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Bird of the Week: Common Tern

The Common Tern is the most widespread tern in North America and is commonly seen along the shores of oceans and large inland lakes such as the Great Lakes, on barrier islands, in coastal marshes and on beaches. Each year, this long-distance migrant travels between its South American wintering grounds to its breeding grounds in Canada, the coastal Great Lakes region, and the Atlantic coast. This bird can be identified year-round by its deeply forked tail, grey belly, and slender wings with dark wingtips. During the spring and summer breeding season, the adult has a full black cap on the top of its head, bright red bill with a black tip and red legs. In winter, the black cap feathers lighten and the legs and bill darken. The Common Tern nests on sandy beaches and small islands in colonies of hundreds to thousands of terns, which are often very loud and easy to find! The tern makes a small scape in the sandy or rocky ground, adds dead vegetation, stones or shells to the depression, and lays its eggs on top. It eats small fish, squid and crustaceans which it grabs from the surface of the water while flying or dives under the surface to catch. The tern also drinks on the fly by skimming water from the water’s surface. Like many seabirds, the tern can drink freshwater and saltwater because it has a nasal gland that excretes the excess salt from seawater! Look for the Common Tern and other tern species along the shores of Michigan’s large lakes during your next visit to Lake Erie or Lake St. Clair Metroparks. Happy birding!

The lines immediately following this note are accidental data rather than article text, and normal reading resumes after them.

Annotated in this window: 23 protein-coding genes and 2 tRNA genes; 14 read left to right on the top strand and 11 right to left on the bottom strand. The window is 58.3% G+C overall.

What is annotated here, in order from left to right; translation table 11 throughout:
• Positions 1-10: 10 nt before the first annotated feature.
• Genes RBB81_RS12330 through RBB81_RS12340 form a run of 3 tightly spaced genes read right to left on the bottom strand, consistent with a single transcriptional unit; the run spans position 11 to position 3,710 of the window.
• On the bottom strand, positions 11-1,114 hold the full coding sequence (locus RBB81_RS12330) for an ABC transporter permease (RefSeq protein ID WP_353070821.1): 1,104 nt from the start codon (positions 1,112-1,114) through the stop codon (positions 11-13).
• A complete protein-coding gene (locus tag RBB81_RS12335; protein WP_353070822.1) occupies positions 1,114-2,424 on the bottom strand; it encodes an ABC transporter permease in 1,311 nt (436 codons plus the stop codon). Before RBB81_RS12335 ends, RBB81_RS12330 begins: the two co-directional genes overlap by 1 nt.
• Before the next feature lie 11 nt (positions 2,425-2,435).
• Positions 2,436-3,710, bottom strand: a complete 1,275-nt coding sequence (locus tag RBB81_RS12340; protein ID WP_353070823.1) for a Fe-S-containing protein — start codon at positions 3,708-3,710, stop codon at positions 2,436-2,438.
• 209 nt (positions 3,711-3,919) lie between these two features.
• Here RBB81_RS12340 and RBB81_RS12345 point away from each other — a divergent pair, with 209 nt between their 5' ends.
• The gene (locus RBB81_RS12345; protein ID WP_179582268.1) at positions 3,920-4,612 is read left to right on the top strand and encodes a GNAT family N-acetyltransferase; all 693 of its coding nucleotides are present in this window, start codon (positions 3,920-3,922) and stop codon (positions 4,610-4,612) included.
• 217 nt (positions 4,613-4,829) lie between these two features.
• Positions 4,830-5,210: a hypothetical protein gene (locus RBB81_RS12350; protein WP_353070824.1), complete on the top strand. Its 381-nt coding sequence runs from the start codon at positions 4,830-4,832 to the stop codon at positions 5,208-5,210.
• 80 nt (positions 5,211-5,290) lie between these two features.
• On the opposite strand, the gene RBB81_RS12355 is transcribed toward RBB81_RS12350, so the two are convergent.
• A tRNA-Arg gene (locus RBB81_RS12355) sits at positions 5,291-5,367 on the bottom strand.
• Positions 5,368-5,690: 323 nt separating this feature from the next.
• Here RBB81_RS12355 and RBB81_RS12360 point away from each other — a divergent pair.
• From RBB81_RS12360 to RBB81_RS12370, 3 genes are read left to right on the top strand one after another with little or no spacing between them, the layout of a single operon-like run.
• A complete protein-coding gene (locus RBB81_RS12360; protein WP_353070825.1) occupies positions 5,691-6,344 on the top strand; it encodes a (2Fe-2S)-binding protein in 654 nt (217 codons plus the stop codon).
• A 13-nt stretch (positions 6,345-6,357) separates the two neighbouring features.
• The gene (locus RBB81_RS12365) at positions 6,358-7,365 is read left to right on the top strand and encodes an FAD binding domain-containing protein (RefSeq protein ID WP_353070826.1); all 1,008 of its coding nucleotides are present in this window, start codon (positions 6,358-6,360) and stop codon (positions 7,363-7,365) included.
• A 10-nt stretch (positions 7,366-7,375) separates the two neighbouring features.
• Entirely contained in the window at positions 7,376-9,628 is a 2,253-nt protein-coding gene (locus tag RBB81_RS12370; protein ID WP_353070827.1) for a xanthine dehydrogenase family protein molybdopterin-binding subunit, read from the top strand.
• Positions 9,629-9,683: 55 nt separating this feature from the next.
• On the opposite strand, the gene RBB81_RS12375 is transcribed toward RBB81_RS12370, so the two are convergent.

Click here to hear the sounds of the Common Tern.

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